And fourth, we can cooperate to advance our mutual interests in confronting transnational threats. The most pressing dangers we face no longer come from competition among great powers — they come from extremists who would murder innocents; from traffickers and pirates who pursue their own profits at the expense of others; from diseases that know no borders; and from suffering and civil wars that breed instability and terror. These are the threats of the 21st century. And that is why the pursuit of power among nations must no longer be seen as a zero-sum game. Progress — including security — must be shared.
Through increased ties between our militaries, we can diminish causes for dispute while providing a framework for cooperation. Through continued intelligence-sharing, we can disrupt terrorist plots and dismantle terrorist networks. Through early warning and coordination, we can check the spread of disease. And through determined diplomacy, we must meet our responsibility to seek the peaceful resolution of conflict — and that can begin with a renewed push to end the suffering in Darfur, and to promote a comprehensive peace in Sudan.
All of these issues are rooted in the fact that no one nation can meet the challenges of the 21st century on its own, nor effectively advance its interests in isolation. It is this fundamental truth that compels us to cooperate. I have no illusion that the United States and China will agree on every issue, nor choose to see the world in the same way. This was already noted by our previous speaker. But that only makes dialogue more important — so that we can know each other better, and communicate our concerns with candor.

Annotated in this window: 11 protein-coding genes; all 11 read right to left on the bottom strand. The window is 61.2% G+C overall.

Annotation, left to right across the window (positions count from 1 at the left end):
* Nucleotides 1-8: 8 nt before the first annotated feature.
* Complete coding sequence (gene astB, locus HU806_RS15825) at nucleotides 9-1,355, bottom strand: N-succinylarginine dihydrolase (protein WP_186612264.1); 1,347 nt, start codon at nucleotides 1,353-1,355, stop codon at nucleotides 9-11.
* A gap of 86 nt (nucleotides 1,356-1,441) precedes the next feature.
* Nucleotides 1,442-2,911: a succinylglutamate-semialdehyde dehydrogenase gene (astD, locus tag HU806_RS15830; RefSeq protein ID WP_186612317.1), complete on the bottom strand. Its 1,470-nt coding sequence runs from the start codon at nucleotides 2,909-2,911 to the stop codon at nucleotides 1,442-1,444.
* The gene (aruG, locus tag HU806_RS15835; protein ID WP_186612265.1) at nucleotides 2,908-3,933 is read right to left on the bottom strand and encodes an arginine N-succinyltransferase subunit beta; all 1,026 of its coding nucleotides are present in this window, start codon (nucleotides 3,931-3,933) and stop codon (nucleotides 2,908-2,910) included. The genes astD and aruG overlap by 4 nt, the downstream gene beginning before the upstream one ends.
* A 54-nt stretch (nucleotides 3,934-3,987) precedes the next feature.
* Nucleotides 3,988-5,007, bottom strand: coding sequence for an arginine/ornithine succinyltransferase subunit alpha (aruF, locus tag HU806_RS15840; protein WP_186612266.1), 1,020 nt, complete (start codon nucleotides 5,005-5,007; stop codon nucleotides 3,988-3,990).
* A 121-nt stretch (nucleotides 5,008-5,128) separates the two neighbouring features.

For instance, the United States respects the progress that China has made by lifting hundreds of millions of people out of poverty. Just as we respect China’s ancient and remarkable culture, its remarkable achievements, we also strongly believe that the religion and culture of all peoples must be respected and protected, and that all people should be free to speak their minds. And that includes ethnic and religious minorities in China, as surely as it includes minorities within the United States.
Support for human rights and human dignity is ingrained in America. Our nation is made up of immigrants from every part of the world. We have protected our unity and struggled to perfect our union by extending basic rights to all our people. And those rights include the freedom to speak your mind, to worship your God, and to choose your leaders. These are not things that we seek to impose — this is who we are. It guides our openness to one another and to the world.
China has its own distinct story that shapes its own worldview. And Americans know the richness of China’s history because it helped to shape the world and it helped to shape America. We know the talent of the Chinese people because they have helped to create this great country. My own Cabinet contains two Chinese Americans. And we know that despite our differences, America is enriched through deeper ties with a country of 1.3 billion people that is at once ancient and dynamic — ties that can be forged through increased exchanges among our people, and constructive bilateral relations between our governments. That is how we will narrow our divisions.